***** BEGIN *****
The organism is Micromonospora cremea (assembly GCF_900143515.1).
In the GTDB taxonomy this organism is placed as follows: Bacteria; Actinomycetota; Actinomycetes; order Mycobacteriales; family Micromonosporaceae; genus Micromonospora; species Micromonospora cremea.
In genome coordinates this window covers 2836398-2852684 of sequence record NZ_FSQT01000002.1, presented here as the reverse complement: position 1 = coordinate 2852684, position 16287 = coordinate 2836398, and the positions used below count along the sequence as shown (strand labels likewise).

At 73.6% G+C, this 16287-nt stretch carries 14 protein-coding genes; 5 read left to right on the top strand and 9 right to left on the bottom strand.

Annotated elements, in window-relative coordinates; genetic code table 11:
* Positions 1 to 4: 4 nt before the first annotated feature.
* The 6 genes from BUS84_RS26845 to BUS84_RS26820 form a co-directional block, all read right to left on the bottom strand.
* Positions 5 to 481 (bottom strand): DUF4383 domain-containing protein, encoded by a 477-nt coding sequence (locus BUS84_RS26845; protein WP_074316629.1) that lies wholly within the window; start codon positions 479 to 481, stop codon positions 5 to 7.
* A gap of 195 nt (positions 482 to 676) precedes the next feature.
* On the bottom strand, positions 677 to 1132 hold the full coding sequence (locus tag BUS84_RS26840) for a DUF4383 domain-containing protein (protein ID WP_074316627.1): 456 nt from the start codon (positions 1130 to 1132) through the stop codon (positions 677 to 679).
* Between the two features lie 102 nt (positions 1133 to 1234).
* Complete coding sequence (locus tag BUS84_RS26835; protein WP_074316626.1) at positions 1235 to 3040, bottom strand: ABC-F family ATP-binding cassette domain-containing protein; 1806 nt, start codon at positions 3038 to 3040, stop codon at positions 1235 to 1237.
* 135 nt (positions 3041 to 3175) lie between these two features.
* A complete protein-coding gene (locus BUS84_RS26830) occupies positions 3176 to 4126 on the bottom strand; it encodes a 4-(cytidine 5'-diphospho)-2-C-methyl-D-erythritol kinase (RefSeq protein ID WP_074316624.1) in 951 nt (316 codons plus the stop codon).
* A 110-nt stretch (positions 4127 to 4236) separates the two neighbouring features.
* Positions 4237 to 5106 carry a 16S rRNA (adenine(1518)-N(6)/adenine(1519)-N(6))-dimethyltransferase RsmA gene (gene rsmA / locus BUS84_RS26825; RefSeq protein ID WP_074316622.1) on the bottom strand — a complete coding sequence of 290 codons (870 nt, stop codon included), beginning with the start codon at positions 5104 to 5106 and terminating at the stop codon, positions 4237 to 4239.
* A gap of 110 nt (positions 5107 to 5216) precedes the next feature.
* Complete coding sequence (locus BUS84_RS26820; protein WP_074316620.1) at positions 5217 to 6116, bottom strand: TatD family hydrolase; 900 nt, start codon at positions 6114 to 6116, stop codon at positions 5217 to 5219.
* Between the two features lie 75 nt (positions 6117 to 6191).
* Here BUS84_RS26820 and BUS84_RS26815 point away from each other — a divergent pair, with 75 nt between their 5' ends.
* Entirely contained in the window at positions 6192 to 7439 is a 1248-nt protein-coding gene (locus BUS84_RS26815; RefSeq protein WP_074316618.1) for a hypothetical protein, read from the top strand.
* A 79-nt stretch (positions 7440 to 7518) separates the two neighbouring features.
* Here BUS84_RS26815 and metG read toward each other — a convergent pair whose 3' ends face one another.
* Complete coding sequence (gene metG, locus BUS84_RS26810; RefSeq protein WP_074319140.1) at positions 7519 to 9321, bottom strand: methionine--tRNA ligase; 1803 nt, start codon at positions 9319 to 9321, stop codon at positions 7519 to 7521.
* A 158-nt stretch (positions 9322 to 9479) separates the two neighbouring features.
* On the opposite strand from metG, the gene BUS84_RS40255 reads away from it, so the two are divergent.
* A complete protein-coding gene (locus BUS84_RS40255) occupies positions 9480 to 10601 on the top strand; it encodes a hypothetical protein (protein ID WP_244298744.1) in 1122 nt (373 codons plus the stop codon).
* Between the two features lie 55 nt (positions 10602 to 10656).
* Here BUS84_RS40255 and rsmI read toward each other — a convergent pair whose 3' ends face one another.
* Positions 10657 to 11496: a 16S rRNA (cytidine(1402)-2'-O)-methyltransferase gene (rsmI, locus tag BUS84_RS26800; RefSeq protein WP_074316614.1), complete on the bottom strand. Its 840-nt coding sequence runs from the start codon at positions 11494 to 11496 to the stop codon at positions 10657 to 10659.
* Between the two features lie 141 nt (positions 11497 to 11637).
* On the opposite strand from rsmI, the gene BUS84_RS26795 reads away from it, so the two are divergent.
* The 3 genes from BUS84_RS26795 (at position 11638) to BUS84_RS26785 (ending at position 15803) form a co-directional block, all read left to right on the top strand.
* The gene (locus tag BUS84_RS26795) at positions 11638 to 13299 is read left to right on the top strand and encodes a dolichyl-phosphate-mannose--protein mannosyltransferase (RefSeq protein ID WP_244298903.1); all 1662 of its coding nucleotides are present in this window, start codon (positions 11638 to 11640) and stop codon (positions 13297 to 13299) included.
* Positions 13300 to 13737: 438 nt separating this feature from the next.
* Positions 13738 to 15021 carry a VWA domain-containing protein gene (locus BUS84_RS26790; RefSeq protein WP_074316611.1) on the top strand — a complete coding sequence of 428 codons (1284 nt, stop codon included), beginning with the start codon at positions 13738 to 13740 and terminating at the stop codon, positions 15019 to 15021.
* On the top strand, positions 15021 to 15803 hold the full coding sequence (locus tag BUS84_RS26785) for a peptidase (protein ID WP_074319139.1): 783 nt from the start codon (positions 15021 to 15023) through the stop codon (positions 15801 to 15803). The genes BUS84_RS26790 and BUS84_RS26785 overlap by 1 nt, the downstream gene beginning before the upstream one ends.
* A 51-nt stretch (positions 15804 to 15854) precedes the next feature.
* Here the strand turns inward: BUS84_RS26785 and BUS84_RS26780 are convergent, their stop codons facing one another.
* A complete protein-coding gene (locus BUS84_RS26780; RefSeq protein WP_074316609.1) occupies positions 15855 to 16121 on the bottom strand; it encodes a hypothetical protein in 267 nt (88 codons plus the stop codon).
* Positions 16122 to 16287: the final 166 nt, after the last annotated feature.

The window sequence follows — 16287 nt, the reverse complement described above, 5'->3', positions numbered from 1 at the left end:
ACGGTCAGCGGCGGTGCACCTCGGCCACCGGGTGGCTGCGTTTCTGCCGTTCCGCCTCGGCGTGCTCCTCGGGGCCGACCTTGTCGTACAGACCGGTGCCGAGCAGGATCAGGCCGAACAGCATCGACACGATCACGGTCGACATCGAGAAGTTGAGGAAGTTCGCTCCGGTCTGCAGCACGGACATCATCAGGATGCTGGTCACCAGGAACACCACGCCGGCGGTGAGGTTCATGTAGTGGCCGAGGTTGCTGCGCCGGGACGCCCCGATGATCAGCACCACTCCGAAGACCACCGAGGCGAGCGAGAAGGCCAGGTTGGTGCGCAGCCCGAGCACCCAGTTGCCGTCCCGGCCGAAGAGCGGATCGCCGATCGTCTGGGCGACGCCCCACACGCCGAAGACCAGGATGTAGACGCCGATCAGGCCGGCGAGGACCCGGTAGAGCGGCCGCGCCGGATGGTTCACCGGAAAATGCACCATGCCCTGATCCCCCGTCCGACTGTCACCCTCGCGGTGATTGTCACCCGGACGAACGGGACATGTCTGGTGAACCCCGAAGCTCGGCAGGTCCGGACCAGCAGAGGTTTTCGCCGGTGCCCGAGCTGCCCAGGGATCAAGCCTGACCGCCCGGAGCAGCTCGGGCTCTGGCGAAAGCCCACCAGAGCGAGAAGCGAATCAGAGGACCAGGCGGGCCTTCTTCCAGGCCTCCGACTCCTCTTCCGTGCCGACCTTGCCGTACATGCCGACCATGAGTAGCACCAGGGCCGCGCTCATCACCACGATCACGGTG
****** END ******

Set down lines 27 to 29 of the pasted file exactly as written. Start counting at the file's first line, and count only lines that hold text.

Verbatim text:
* A complete protein-coding gene (locus BUS84_RS40255) occupies positions 9480 to 10601 on the top strand; it encodes a hypothetical protein (protein ID WP_244298744.1) in 1122 nt (373 codons plus the stop codon).
* Between the two features lie 55 nt (positions 10602 to 10656).
* Here BUS84_RS40255 and rsmI read toward each other — a convergent pair whose 3' ends face one another.